By David Harris-Gershon. Oneworld Publications, $18.
After his wife was wounded in Jerusalem’s 2002 Hebrew University bombing, David Harris-Gershon’s life became one of recovery and reconciliation. In this memoir, the then–graduate student and current Daily Kos blogger recounts his experiences in “victimhood” and his desire to meet the bomber who left so many physical and emotional scars.
The memoir operates as both an account of Middle Eastern politics and an intimate look into the recovery of both husband and wife. Harris-Gershon employs a journalistic approach to the history of Israel and Hamas, and a confessional one to the discussion of his post-traumatic stress after the instability brought about by the bombing. As the author tries to connect with the perpetrator, these approaches combine to demonstrate his sympathy for the bomber’s family and the resultant roadblocks he experienced while attempting to make contact.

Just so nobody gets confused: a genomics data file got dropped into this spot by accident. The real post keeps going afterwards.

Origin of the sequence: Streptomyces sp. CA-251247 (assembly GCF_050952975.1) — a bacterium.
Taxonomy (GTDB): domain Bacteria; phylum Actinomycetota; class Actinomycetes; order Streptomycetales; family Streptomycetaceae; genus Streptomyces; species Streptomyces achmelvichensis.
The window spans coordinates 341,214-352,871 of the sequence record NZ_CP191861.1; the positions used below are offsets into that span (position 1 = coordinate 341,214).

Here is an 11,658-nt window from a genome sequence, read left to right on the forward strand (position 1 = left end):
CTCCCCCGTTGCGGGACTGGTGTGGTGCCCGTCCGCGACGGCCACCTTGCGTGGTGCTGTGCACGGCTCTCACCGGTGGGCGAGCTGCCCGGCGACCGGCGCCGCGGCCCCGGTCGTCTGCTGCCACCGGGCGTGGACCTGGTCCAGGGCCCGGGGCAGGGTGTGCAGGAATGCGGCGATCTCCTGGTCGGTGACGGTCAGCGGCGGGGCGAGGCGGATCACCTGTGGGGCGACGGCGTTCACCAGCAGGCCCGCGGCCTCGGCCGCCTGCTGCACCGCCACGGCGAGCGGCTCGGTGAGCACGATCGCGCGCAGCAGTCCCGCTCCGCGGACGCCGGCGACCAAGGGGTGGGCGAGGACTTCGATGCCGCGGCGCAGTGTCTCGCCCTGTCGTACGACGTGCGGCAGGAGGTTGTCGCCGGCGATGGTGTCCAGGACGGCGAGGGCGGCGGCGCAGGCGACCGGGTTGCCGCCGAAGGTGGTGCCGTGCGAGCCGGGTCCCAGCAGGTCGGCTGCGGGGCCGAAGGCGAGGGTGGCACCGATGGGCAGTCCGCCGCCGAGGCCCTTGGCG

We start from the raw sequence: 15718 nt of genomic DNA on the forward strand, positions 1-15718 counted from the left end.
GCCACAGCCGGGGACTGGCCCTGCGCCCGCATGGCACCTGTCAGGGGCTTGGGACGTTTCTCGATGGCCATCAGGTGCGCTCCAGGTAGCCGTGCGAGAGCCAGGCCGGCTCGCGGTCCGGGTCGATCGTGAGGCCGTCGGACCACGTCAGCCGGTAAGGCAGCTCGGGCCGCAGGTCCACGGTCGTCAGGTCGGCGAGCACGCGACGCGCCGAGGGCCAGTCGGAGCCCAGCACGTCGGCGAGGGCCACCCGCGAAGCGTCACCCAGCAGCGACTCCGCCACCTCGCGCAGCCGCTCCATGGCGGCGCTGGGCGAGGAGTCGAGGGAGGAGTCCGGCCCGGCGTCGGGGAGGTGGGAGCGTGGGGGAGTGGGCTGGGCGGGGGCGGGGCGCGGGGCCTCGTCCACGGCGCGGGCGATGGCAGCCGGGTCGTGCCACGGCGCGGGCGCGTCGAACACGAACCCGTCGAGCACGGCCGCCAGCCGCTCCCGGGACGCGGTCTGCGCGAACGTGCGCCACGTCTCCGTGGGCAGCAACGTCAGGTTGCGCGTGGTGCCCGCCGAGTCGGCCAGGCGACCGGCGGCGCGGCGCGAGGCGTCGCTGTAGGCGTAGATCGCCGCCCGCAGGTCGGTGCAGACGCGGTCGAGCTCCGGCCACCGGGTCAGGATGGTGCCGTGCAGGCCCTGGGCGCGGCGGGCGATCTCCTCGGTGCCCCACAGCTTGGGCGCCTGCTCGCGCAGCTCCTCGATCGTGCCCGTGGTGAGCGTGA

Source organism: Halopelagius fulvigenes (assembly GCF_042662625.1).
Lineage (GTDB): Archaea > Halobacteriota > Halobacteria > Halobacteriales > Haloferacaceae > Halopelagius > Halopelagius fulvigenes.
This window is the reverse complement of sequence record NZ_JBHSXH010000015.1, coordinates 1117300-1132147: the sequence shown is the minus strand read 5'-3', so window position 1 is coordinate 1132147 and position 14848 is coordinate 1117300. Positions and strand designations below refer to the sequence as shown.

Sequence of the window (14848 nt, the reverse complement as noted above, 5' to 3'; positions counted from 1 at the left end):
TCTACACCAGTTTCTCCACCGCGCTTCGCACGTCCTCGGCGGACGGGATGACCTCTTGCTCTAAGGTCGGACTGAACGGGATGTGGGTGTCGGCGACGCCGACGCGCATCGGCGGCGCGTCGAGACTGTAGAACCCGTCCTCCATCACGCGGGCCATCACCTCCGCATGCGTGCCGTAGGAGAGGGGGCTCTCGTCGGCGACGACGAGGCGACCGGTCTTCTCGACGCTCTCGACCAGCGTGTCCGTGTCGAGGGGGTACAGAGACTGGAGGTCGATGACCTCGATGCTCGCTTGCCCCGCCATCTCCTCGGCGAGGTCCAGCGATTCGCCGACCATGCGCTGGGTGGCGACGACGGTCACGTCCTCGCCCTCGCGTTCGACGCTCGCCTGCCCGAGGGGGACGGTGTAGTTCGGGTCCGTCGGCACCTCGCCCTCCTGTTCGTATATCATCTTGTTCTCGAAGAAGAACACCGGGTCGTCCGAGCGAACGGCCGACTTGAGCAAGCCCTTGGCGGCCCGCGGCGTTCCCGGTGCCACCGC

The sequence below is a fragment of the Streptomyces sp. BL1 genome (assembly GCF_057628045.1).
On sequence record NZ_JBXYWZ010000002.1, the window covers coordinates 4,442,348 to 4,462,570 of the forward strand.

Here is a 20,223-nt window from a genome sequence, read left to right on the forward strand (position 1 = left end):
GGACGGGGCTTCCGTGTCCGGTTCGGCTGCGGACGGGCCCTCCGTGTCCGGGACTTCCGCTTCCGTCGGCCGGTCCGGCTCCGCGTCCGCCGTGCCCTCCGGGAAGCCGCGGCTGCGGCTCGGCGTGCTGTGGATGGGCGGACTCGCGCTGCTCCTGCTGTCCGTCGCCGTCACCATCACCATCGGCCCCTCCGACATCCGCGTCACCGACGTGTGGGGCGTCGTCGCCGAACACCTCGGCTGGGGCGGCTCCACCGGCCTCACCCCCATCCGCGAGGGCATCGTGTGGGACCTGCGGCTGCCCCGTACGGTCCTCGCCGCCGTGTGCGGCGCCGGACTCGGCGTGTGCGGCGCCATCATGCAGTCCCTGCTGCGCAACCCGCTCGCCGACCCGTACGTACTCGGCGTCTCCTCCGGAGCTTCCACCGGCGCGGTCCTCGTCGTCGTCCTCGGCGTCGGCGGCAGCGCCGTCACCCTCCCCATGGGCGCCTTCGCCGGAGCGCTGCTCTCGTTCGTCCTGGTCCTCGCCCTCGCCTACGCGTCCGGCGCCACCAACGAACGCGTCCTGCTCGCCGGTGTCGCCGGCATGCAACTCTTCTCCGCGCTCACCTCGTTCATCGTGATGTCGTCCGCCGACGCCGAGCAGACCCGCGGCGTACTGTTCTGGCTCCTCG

Though it takes place far from the divided city of Jerusalem, the book reveals itself to be as much about the city as about the author’s life. Even with the benefit of hindsight, Harris-Gershon never assumes to have all the answers. His honesty and humility give the memoir historical context, and ultimately elevate his story from the individual to the universal.